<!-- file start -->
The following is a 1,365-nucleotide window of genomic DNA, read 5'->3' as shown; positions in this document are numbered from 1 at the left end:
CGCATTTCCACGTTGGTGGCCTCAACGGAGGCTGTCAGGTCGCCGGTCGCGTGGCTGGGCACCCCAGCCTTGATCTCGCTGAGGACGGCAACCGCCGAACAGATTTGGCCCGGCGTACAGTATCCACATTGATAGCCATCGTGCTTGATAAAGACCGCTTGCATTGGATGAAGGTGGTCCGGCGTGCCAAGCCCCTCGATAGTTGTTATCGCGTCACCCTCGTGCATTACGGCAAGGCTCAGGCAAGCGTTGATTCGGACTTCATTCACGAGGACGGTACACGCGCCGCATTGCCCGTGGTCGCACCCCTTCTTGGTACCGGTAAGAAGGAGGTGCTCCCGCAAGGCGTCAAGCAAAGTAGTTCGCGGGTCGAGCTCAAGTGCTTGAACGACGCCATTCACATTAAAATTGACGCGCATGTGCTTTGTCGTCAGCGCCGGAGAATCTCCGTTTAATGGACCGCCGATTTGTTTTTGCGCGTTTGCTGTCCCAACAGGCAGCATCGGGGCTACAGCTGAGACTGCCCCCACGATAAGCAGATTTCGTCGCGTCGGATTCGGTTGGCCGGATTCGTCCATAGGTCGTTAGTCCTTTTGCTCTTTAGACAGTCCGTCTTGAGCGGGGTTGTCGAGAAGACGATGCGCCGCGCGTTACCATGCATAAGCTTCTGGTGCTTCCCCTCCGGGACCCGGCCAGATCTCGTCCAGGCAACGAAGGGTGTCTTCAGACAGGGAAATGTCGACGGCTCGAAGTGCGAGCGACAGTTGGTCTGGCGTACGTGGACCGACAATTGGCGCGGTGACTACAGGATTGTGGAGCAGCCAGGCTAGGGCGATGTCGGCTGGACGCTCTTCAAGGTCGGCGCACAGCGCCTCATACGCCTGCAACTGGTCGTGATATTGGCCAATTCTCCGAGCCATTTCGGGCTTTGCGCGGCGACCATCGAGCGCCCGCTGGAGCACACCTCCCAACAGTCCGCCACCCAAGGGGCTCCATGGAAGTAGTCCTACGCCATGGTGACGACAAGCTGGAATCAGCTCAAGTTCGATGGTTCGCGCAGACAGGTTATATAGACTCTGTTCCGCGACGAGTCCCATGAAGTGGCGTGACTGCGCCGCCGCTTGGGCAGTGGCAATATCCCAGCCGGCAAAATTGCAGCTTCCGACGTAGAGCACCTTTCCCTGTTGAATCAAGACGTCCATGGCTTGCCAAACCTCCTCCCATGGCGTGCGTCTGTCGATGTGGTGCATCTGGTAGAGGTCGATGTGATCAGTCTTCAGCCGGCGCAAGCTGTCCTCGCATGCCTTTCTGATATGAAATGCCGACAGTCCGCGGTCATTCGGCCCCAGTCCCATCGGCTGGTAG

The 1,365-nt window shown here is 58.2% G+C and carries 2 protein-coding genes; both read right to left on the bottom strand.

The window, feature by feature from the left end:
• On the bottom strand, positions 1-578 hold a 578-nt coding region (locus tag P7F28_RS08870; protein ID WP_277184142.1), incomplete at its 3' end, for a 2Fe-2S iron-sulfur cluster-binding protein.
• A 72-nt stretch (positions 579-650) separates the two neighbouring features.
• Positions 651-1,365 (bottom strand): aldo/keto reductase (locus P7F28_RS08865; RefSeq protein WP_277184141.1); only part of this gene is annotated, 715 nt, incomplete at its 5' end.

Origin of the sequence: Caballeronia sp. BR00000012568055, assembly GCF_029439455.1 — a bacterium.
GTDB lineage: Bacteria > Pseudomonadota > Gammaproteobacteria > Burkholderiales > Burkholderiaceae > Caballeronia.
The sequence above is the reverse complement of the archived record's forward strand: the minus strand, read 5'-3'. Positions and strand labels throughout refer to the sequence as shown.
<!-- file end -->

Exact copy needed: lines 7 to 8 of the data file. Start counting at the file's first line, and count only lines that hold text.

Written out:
• Positions 651-1,365 (bottom strand): aldo/keto reductase (locus P7F28_RS08865; RefSeq protein WP_277184141.1); only part of this gene is annotated, 715 nt, incomplete at its 5' end.

Origin of the sequence: Caballeronia sp. BR00000012568055, assembly GCF_029439455.1 — a bacterium.